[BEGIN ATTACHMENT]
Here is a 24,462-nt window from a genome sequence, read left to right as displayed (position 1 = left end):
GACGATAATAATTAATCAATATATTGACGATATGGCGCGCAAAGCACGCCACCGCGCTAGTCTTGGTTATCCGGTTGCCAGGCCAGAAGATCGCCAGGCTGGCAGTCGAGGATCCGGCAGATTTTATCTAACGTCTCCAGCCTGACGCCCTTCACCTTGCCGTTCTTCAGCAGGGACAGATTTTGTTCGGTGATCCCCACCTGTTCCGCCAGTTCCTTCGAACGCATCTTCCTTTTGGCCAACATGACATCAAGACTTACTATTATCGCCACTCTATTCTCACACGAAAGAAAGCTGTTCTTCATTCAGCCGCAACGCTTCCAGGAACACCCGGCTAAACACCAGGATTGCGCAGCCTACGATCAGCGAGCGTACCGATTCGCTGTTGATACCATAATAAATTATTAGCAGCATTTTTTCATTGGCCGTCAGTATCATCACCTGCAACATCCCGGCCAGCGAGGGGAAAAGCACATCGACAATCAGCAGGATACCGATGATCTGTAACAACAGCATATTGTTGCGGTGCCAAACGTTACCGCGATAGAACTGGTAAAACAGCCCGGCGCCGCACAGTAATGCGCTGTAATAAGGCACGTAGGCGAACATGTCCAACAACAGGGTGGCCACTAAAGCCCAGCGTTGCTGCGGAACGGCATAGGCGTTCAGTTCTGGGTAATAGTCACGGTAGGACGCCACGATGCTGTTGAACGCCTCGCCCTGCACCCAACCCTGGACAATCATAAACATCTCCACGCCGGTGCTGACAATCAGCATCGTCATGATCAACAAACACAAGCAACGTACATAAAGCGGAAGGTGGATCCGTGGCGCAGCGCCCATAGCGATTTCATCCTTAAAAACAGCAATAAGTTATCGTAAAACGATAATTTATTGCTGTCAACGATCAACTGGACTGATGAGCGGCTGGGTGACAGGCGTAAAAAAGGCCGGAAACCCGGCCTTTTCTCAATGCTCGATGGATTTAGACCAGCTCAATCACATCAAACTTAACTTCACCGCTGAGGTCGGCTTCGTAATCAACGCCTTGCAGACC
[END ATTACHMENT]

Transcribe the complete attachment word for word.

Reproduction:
Here is a 24,462-nt window from a genome sequence, read left to right as displayed (position 1 = left end):
GACGATAATAATTAATCAATATATTGACGATATGGCGCGCAAAGCACGCCACCGCGCTAGTCTTGGTTATCCGGTTGCCAGGCCAGAAGATCGCCAGGCTGGCAGTCGAGGATCCGGCAGATTTTATCTAACGTCTCCAGCCTGACGCCCTTCACCTTGCCGTTCTTCAGCAGGGACAGATTTTGTTCGGTGATCCCCACCTGTTCCGCCAGTTCCTTCGAACGCATCTTCCTTTTGGCCAACATGACATCAAGACTTACTATTATCGCCACTCTATTCTCACACGAAAGAAAGCTGTTCTTCATTCAGCCGCAACGCTTCCAGGAACACCCGGCTAAACACCAGGATTGCGCAGCCTACGATCAGCGAGCGTACCGATTCGCTGTTGATACCATAATAAATTATTAGCAGCATTTTTTCATTGGCCGTCAGTATCATCACCTGCAACATCCCGGCCAGCGAGGGGAAAAGCACATCGACAATCAGCAGGATACCGATGATCTGTAACAACAGCATATTGTTGCGGTGCCAAACGTTACCGCGATAGAACTGGTAAAACAGCCCGGCGCCGCACAGTAATGCGCTGTAATAAGGCACGTAGGCGAACATGTCCAACAACAGGGTGGCCACTAAAGCCCAGCGTTGCTGCGGAACGGCATAGGCGTTCAGTTCTGGGTAATAGTCACGGTAGGACGCCACGATGCTGTTGAACGCCTCGCCCTGCACCCAACCCTGGACAATCATAAACATCTCCACGCCGGTGCTGACAATCAGCATCGTCATGATCAACAAACACAAGCAACGTACATAAAGCGGAAGGTGGATCCGTGGCGCAGCGCCCATAGCGATTTCATCCTTAAAAACAGCAATAAGTTATCGTAAAACGATAATTTATTGCTGTCAACGATCAACTGGACTGATGAGCGGCTGGGTGACAGGCGTAAAAAAGGCCGGAAACCCGGCCTTTTCTCAATGCTCGATGGATTTAGACCAGCTCAATCACATCAAACTTAACTTCACCGCTGAGGTCGGCTTCGTAATCAACGCCTTGCAGACC